Glory is overrated! We glorify the oddest things. We praise uniqueness over integrity, honor.style over perseverance and extol boisterousness over sound reasoning. Glorifying God is a different story, though. How can we do that, even when things are at their worst?
Is it true that Jewish people are favored in God's eyes and if that's true, why bother being a Christian at all?
We all would like to think that we are special in some way before God. We want to be sure of His love for us and His guiding hand in our lives. For most of us, being special translates into a feeling – an emotional response that produces a sense of security. But is that all there is to being special? For the Christian at least there is much more to it. We know that everyone is not called to follow Jesus and we also know that according to the Bible, God does specifically call some to follow. How does this work? How does God get your attention and touch your heart and mind? What makes us want to respond to God and what might make us shy away from responding to Him? Is it easy to recognize when God is seeking us out and trying to touch our hearts?
What would you think of a powerful leader who sanctions rape, pillaging, the destruction of thousands of lives for the wrong doings of one, racism and genocide? No matter who we are, if we have a conscience in any way tuned to the sanctity of human life, we would have to label them a monster – a maniacal psychopathic egotist. Sadly, there are many who read certain parts of the Bible and handily conclude that the God of the Bible – the Creator of all things - is such a being. They call Him out for the horrible and harsh things written in the Old Testament and boldly claim that a God who presides over those things is no god at all – He is instead a monster. Now look – there are terrible things written in the Old Testament, but do they point to a heartless dictator or is there another explanation?
Defining God is a monumental task. The measure of its difficulty is such that very few will ever follow through with it, for the world is overrun with contradictory myths, stories and legends about the nature and purposes of God. So many stories, so little truth! Defining God requires us to look into things beyond our natural sight. It requires us to grab hold of things beyond our physical reach, and it requires us to believe in things that are beyond our earthly capacity. To know who God is means we would know His character, His mind and what drives Him. Can we know these things? Can we know God’s heart and mind? Can we know God’s plans and purposes? Will knowing God help us to better know ourselves?
Promises, promises! Did you ever stop to think about how much of our lives revolve around promises? There are promises at every level of life – those made by a child to secure a privilege, those made when you agree to the conditions of your job, those made between a man and a woman at marriage, those made in political campaigns. Then there are the private promises we make to ourselves and to God. We judge character by the keeping of promises. A promise keeper is a trustworthy person. Then there are the promises God makes to us. It seems like there are a lot of them, but to many people it seems God has not kept them. So, is God a trustworthy promise keeper?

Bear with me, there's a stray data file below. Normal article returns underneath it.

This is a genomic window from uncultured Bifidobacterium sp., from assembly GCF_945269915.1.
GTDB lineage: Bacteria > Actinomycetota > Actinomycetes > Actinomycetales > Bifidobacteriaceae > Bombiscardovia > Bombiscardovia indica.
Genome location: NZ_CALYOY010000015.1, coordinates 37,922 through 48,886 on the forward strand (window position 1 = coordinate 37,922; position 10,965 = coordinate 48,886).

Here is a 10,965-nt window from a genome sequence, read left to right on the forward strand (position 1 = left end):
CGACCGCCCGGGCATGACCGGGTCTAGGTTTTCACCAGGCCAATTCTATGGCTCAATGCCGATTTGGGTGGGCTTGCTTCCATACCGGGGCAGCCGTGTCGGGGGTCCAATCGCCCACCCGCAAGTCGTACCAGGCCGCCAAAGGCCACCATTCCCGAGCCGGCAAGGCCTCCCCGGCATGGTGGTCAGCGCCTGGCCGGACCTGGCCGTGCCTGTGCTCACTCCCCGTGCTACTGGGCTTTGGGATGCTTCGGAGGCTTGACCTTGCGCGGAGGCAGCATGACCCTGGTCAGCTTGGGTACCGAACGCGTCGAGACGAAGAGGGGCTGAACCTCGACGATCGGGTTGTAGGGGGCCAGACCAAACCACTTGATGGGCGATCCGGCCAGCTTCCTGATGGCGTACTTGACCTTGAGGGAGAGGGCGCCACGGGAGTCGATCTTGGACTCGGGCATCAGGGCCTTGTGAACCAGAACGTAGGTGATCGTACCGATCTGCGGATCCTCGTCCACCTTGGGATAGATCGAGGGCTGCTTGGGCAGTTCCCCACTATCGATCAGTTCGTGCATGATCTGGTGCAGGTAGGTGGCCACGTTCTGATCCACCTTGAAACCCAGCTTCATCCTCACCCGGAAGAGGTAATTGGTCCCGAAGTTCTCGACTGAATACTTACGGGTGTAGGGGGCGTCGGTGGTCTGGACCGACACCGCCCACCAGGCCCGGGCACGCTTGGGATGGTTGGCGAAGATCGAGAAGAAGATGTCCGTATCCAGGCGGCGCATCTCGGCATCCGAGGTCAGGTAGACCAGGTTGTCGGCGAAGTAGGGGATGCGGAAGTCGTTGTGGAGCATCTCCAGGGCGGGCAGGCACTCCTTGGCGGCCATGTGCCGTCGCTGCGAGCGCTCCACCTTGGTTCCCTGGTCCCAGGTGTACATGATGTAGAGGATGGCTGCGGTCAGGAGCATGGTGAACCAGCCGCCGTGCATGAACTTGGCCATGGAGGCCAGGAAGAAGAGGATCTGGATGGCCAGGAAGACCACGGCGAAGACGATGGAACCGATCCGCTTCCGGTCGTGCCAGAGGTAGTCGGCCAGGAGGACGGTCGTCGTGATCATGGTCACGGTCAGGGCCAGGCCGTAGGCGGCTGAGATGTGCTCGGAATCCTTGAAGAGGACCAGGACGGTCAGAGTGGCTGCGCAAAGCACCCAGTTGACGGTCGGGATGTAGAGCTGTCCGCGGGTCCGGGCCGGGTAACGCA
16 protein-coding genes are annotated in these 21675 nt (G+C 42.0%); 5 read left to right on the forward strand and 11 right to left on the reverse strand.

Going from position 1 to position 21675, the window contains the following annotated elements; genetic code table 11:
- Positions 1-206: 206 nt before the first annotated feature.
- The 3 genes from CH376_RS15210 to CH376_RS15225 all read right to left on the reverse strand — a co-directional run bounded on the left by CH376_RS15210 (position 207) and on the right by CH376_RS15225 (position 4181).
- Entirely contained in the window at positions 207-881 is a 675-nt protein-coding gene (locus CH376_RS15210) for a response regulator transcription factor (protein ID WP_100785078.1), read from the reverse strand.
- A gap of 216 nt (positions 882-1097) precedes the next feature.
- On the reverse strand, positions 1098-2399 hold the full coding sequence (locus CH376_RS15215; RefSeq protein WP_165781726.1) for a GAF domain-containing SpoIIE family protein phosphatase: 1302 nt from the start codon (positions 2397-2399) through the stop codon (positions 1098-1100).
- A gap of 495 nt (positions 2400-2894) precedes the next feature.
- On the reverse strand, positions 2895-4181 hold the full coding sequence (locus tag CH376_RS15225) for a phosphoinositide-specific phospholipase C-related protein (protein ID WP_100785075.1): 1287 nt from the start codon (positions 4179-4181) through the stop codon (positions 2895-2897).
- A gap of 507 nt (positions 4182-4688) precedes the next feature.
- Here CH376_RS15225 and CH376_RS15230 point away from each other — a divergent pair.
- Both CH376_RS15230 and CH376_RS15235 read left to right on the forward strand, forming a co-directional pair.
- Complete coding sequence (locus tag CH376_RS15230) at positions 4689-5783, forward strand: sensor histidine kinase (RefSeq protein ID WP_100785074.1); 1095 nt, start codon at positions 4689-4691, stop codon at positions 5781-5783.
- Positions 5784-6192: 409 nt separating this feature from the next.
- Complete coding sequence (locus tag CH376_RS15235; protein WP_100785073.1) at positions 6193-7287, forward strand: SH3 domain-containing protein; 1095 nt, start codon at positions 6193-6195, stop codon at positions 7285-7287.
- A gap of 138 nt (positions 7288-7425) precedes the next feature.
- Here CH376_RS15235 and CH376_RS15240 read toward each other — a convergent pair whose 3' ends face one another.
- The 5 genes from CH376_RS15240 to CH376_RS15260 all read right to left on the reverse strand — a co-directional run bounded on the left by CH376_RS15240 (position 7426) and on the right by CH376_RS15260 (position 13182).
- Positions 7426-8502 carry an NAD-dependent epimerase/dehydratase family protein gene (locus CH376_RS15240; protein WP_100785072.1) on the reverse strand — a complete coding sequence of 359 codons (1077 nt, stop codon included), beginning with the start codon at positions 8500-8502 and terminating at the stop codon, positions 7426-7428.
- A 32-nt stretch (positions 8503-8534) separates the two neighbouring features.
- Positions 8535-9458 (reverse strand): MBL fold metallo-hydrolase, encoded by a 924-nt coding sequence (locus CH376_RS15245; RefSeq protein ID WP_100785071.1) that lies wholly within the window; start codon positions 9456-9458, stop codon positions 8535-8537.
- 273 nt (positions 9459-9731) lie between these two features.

A few weeks ago we began a discussion on the keys to understanding the Bible as the word of God and therefore to being able to understand the mind of God. Is it really possible to know what God is thinking and what He is planning for the entire race of mankind? Well, we believe it is not only possible but attainable as well! Come on! Let’s continue the discovery process of Bible study…
God is Almighty. He is all knowing and all seeing. We believe He is the very embodiment of wisdom, justice, love and power. As our Creator, we believe He has a plan - a detailed plan - that He will see accomplished for the good of all mankind. How do we think we know these things? The Bible. We believe that His Plan and its details are revealed in the Bible. Now, depending upon our brand of Christianity, we will come up with several contradictory interpretations of that plan unless we are willing to subject our understanding to a rigorous series of tests that will point us to Truth and not tradition. There are five rigorous tests, five ways of finding the mind of God in Scripture! Are you ready?
"Thou shalt not take the name of the Lord thy God in vain." It is one of the Ten Commandments, so it must be important. But, what does it really mean? Is it just about the words we use or is there more to it than that? Can our thoughts and actions also be a manifestation of taking God’s name in vain? What is the end result of carelessly handling God’s name? How do we become more aware of ourselves so we hold the name of God with reverence, honor and respect?
In general conversation, we often hear people use the name of Jesus and the name of God in very inappropriate ways. The sad thing is that it is so common we may sometimes not even notice it, or we may dismiss it without a second thought. Are these phrases disrespectful? Yes. Are they unfortunate? Yes. The question is - is this what is meant by taking the Lord’s name in vain or is there more to it? Is taking the Lord’s name in vain an obvious thing, or is it something that can happen in much more subtle ways? Is it possible for those of us who claim to take the name of God seriously to actually take His name in vain? Stay with us as we seek clarity in understanding just what is meant by this commandment to not take His name in vain.